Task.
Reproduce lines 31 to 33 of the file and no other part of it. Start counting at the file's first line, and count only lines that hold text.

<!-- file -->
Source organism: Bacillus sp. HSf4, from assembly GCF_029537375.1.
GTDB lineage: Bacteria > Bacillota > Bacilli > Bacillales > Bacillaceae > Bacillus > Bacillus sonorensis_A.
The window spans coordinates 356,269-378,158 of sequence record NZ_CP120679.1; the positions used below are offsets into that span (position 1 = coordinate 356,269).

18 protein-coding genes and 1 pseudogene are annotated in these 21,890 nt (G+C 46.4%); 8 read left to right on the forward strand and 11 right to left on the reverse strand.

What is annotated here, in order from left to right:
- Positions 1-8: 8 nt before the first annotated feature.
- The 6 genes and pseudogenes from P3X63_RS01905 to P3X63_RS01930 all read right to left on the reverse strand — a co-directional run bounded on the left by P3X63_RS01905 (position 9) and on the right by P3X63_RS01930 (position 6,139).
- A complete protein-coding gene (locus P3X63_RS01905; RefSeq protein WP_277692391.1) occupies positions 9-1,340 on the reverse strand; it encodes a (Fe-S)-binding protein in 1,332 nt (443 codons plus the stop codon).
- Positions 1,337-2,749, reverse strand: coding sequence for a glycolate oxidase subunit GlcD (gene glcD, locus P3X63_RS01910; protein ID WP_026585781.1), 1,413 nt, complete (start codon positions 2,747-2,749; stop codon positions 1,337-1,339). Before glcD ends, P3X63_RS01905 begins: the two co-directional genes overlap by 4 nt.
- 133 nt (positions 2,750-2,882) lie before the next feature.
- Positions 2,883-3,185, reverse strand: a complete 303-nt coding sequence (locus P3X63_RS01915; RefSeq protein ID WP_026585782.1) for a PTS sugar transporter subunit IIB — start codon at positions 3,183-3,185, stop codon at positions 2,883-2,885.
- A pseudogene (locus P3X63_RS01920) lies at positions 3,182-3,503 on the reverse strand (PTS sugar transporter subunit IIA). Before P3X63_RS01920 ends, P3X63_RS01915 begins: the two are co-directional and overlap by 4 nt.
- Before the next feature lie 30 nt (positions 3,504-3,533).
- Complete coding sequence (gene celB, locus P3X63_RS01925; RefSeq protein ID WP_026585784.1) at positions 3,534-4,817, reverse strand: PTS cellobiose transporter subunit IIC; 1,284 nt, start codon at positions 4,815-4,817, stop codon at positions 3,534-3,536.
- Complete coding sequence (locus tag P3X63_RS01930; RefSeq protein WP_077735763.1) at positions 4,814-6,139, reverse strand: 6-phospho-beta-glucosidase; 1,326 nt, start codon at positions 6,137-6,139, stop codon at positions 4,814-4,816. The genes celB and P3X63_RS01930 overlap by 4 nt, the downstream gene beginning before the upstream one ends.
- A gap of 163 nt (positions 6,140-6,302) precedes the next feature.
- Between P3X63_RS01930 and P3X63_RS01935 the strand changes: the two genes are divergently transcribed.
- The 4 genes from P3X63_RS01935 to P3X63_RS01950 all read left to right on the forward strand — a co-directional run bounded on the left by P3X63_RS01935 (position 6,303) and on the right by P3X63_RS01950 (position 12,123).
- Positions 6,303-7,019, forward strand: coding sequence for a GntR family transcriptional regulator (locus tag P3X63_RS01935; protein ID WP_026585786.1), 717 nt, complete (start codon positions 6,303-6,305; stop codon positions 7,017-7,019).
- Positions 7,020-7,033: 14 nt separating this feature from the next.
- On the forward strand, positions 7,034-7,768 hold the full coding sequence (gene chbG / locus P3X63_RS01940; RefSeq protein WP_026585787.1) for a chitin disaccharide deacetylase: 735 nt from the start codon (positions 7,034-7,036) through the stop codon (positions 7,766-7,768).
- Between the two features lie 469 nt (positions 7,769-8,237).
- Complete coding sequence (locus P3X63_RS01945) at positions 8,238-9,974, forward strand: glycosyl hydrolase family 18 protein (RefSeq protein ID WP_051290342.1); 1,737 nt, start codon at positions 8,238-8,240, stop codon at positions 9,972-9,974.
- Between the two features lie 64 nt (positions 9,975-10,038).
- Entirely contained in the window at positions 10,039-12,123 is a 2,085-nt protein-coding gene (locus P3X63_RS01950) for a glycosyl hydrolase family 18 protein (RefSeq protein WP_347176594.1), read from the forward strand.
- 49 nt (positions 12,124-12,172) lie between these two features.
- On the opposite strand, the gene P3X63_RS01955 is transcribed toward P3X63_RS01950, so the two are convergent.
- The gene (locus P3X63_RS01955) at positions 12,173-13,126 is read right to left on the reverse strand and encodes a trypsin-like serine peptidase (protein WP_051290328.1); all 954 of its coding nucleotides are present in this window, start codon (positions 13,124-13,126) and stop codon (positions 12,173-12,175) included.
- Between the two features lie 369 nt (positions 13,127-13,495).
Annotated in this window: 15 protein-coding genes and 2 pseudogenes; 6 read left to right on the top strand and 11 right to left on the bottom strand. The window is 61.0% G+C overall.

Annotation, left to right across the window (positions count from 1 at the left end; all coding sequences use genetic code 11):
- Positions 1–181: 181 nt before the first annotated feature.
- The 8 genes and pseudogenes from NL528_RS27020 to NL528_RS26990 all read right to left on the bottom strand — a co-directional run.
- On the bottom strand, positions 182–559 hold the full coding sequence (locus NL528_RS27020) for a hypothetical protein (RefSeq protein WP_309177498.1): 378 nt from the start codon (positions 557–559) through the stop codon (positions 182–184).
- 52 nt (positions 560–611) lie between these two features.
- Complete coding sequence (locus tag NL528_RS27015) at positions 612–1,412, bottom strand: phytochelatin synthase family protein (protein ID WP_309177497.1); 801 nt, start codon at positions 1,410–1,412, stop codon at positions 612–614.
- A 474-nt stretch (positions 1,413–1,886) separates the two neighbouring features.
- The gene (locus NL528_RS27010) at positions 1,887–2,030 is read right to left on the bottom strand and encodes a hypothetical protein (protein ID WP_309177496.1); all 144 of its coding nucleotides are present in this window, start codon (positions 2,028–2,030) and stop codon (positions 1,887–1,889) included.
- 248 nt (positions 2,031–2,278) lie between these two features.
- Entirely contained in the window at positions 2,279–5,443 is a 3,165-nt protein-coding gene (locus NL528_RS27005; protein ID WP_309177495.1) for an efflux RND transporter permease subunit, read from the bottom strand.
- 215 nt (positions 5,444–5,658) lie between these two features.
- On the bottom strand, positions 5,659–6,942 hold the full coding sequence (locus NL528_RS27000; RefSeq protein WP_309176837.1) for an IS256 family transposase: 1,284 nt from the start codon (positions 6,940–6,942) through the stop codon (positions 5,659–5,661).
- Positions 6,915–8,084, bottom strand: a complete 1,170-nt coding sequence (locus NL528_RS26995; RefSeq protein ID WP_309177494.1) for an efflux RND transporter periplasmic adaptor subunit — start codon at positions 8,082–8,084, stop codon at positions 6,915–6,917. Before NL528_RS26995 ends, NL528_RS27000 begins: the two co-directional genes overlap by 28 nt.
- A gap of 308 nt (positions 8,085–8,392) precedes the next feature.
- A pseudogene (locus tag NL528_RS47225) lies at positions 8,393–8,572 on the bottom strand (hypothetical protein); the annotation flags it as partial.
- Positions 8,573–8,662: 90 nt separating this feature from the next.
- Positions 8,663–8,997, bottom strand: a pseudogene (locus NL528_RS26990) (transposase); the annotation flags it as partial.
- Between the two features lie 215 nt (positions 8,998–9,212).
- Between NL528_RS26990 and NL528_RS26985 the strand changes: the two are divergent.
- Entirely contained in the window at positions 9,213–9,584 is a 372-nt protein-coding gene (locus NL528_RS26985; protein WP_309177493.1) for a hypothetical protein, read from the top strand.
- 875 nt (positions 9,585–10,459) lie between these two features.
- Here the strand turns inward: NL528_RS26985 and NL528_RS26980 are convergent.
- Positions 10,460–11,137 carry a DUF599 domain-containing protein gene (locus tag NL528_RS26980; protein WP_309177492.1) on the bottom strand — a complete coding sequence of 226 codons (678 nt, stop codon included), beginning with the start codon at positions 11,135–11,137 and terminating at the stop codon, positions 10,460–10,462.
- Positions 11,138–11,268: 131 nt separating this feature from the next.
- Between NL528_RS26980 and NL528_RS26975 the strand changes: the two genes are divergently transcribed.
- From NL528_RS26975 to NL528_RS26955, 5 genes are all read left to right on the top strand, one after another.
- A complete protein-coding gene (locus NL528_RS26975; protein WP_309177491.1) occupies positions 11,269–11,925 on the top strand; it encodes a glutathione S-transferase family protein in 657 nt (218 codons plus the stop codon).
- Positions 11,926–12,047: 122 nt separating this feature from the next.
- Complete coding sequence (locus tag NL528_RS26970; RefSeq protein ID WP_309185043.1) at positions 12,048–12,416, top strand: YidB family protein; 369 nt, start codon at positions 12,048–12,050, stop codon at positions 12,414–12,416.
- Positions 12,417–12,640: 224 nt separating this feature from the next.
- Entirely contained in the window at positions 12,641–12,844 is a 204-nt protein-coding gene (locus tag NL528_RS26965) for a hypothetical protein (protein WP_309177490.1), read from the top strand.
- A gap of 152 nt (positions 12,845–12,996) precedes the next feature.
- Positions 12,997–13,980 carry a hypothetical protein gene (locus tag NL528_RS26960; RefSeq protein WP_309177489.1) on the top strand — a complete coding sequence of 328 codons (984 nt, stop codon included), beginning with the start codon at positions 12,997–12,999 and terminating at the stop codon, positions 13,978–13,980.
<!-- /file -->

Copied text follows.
Annotation, left to right across the window (positions count from 1 at the left end; all coding sequences use genetic code 11):
- Positions 1–181: 181 nt before the first annotated feature.
- The 8 genes and pseudogenes from NL528_RS27020 to NL528_RS26990 all read right to left on the bottom strand — a co-directional run.